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. Last Updated: 07/27/2016

Official Blasts Russia Over Corridor

Federal forces in the Chechen capital, Grozny, have created a "living hell" by their refusal to open a safe corridor for some 40,000 refugees from fierce fighting in the city who have descended on a nearby village, Staraya Sunzha, a senior official of the Chechen government said in Moscow on Friday.


Isa Aliroyev, a deputy to Doku Zavgayev, told reporters at the Chechen government's Moscow representation that the commander of combined federal forces in Chechnya, General Konstantin Pulikovsky, "cannot shift the blame on to anyone else. He above all bears the responsibility for the death of innocent residents of Grozny."


Aliroyev's spokesman, Timur Muzayev, said federal forces had partially opened a safe corridor from Grozny north to Tolstoi-Yurt after the Moscow-backed government protested earlier this week.


However, he said, the corridor through Staraya Sunzha, some five kilometers from Grozny, was being used as a "filtration point" through which few male refugees were allowed to pass.


The 40,000 people stranded in Staraya Sunzha were a "second wave" of refugees from the fighting in Grozny, which began when separatist rebels stormed the city Aug. 6, Muzayev said.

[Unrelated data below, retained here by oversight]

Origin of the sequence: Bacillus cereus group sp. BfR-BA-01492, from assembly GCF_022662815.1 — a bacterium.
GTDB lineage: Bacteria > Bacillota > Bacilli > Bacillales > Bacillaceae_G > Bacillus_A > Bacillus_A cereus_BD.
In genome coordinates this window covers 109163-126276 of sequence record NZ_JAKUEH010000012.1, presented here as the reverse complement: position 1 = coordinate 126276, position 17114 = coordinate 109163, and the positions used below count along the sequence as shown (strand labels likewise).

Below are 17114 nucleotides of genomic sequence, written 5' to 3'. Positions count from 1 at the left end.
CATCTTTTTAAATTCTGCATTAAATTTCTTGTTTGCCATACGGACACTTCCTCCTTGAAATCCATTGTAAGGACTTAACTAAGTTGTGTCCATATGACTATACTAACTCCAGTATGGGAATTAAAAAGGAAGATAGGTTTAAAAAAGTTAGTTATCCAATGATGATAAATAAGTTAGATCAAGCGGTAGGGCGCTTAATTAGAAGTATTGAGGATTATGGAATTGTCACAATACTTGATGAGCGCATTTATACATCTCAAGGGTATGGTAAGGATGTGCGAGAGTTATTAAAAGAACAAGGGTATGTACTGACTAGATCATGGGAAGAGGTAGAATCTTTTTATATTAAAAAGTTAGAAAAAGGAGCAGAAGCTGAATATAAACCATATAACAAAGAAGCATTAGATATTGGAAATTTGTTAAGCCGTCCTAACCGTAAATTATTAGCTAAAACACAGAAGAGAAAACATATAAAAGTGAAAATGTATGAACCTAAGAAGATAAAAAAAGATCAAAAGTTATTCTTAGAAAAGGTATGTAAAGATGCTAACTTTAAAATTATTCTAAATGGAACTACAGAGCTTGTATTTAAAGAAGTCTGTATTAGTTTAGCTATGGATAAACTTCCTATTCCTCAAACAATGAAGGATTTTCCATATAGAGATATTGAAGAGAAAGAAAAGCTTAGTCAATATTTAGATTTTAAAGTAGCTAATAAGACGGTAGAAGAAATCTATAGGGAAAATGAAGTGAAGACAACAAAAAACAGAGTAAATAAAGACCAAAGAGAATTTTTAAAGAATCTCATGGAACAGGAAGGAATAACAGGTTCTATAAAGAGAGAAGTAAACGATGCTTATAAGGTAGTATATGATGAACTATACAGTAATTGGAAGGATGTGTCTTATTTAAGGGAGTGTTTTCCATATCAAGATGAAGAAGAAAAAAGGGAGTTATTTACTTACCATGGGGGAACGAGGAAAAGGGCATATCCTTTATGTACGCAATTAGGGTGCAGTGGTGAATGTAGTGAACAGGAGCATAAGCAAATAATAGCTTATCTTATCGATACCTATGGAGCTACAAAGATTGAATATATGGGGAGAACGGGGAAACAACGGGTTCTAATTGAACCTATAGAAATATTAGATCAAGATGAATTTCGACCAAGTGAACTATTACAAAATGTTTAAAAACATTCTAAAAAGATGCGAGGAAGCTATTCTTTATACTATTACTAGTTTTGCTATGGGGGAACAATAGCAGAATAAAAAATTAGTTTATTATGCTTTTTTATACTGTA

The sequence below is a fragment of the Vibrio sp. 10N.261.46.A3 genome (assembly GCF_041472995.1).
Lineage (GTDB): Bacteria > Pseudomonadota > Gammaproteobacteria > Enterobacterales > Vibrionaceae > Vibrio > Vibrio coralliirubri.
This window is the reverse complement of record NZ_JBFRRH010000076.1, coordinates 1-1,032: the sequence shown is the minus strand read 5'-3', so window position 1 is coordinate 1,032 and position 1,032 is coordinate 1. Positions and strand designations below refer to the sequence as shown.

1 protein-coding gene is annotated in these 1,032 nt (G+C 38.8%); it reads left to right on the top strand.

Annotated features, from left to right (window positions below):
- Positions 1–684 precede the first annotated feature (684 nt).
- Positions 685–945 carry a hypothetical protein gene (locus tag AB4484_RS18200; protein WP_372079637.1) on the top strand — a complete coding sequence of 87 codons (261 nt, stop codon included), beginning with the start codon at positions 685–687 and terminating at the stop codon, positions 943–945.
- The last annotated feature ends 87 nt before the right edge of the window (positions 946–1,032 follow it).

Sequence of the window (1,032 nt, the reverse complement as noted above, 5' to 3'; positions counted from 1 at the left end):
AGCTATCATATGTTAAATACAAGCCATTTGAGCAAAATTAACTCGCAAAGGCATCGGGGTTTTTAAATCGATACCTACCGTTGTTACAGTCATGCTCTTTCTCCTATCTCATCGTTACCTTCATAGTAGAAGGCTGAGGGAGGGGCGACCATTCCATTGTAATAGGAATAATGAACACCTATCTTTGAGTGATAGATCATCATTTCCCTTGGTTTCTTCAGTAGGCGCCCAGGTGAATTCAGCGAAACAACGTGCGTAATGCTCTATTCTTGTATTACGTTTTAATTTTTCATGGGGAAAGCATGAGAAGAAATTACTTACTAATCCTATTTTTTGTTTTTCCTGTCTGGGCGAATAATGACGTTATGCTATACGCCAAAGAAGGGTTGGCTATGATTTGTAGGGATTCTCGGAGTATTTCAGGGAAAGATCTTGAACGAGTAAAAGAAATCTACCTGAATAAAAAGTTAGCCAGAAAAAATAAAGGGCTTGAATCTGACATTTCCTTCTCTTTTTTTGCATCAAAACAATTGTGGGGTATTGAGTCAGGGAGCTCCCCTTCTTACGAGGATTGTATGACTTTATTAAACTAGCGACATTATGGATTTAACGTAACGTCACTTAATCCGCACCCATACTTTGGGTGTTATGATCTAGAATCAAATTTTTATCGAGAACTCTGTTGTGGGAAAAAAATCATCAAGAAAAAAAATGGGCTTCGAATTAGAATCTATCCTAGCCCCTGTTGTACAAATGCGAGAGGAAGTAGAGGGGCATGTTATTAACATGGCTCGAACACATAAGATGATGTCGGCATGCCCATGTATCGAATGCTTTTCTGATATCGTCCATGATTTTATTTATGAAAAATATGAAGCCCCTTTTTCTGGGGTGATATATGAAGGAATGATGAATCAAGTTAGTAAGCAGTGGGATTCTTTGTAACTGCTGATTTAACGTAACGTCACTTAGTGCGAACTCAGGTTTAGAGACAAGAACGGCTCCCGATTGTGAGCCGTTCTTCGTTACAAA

A temporary hospital set up to treat wounded in the village had run desperately short of medicine, and food and water were running out for the homeless, he added.


"In these conditions it is utterly impossible to conduct a filtration of the refugees," Muzayev said. "Moreover, this area is completely controlled by Chechen law enforcement agencies. Rebel fighters do not penetrate the area, and our officials on the ground say it is obvious that the people there, suffering from hunger and thirst, are not fighters but refugees."


Aliroyev said the Chechen government's law enforcement agencies could have prevented the recent bloodshed in Grozny, but they were prevented from entering the city by federal forces.


Muzayev also repeated the Chechen government's charge that Russian soldiers were guilty of firing on and killing civilians in the capital and elsewhere.


The human rights record of federal troops in Chechnya, and of their leaders, will be the subject of an international, non-governmental tribunal to be held in December, Sergei Grigoryants, chairman of the Glasnost Fund, a human rights group, said in Moscow on Friday.


The tribunal, which will likely be held in London, will consider the Russian-sponsored assault by anti-Dudayev Chechen forces in November 1994, the federal assault on the city one month later, and a series of large attacks and bombing raids conducted in the course of the war.